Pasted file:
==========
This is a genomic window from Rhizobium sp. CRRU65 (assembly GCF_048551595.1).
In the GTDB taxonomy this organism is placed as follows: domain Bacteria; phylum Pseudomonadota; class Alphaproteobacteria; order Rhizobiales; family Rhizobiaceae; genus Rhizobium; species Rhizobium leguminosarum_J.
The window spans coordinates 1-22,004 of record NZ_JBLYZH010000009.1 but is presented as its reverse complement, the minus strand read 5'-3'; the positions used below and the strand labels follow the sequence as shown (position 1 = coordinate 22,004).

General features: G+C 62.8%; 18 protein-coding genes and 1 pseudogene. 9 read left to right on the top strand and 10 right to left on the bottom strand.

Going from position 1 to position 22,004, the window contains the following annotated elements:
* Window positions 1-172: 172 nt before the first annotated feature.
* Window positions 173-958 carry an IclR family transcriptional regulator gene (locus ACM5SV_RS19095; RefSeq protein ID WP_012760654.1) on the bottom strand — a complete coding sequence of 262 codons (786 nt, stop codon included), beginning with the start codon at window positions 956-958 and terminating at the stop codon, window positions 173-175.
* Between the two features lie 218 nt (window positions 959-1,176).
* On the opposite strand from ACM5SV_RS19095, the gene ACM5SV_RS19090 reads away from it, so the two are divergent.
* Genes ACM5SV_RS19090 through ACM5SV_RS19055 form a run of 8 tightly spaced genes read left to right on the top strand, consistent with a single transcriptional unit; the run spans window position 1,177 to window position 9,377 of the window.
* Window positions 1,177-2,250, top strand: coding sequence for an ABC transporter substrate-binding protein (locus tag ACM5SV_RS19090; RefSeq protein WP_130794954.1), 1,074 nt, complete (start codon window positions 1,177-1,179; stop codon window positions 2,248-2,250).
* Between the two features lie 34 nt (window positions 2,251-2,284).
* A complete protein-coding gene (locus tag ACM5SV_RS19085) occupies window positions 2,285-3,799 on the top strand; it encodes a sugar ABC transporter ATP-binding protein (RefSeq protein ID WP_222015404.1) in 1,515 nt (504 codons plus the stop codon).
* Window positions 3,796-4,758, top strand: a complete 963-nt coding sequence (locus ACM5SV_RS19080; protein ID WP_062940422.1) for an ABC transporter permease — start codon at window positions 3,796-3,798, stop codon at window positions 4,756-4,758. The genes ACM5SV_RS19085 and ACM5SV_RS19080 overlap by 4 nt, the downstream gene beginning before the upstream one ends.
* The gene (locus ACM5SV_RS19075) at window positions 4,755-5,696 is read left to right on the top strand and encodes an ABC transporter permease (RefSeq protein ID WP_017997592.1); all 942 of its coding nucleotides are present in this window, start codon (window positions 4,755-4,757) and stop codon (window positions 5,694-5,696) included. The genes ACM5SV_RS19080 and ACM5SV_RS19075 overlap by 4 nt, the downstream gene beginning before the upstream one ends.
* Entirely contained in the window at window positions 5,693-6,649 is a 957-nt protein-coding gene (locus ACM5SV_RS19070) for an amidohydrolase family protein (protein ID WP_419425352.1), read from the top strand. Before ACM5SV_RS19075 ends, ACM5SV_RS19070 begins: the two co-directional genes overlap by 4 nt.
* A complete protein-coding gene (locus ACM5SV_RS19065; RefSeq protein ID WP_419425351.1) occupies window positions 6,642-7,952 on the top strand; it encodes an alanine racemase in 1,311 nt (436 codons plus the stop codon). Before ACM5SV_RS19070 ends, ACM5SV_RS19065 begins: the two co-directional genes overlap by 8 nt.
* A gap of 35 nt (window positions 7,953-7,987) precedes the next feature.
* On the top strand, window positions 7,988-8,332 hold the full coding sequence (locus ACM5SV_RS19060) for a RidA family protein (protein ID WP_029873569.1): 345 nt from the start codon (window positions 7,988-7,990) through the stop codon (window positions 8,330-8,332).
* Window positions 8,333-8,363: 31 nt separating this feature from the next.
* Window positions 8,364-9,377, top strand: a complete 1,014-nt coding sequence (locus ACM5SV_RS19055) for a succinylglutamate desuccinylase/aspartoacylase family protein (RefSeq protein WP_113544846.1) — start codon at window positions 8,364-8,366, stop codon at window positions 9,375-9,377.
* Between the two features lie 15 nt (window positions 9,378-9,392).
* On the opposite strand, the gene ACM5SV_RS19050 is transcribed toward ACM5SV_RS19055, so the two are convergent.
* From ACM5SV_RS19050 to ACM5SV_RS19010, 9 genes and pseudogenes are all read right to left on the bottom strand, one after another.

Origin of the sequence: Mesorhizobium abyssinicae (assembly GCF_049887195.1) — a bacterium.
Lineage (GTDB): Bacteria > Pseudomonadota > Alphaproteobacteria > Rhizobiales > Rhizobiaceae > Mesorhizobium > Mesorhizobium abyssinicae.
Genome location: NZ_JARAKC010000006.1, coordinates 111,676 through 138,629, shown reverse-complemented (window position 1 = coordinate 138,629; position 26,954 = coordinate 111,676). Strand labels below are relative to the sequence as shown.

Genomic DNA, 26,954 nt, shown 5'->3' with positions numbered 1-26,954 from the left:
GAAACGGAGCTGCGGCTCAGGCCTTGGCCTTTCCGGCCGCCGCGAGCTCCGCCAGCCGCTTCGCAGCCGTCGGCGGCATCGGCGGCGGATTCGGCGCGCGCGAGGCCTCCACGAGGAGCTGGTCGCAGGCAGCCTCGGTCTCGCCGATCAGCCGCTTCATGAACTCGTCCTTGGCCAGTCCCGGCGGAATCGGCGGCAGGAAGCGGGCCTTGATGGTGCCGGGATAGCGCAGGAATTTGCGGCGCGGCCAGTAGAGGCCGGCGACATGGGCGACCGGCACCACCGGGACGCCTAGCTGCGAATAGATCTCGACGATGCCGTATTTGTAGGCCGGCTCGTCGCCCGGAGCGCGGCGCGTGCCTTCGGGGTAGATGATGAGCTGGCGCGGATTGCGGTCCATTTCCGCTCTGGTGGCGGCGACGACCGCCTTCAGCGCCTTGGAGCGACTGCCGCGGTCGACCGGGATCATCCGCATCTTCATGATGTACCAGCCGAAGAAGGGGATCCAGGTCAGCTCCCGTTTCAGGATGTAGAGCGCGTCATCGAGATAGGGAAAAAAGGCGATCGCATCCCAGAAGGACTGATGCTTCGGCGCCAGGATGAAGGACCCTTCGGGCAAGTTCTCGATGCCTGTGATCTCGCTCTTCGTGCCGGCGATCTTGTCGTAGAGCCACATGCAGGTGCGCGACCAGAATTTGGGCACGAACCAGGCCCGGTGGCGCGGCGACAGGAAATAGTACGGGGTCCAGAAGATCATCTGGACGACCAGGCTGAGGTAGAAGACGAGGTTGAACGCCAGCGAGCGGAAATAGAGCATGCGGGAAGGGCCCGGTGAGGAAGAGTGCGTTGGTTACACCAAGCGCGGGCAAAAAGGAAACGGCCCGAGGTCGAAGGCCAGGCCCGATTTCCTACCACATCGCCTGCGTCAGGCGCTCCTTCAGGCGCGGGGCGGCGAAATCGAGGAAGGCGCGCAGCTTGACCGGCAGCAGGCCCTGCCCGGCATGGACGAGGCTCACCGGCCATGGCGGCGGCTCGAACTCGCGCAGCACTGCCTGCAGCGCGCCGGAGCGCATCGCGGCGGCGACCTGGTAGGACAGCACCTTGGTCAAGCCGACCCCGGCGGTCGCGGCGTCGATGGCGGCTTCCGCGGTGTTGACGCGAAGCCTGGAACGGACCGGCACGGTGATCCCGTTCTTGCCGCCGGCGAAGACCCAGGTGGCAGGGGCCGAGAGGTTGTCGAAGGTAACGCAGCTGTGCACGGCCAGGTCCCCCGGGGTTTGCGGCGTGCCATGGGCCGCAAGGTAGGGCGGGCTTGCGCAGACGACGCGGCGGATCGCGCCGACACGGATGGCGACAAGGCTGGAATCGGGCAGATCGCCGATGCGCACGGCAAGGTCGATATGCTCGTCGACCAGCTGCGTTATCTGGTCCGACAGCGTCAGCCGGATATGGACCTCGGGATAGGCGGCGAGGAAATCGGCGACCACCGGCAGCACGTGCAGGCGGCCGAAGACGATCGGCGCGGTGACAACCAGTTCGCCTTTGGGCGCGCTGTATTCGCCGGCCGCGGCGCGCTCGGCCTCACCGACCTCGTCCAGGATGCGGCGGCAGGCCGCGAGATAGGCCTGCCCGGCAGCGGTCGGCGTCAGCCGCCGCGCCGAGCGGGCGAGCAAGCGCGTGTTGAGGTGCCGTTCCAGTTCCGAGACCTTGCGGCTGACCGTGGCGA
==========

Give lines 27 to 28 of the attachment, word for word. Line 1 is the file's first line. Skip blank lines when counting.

Genome location: NZ_JARAKC010000006.1, coordinates 111,676 through 138,629, shown reverse-complemented (window position 1 = coordinate 138,629; position 26,954 = coordinate 111,676). Strand labels below are relative to the sequence as shown.

Genomic DNA, 26,954 nt, shown 5'->3' with positions numbered 1-26,954 from the left: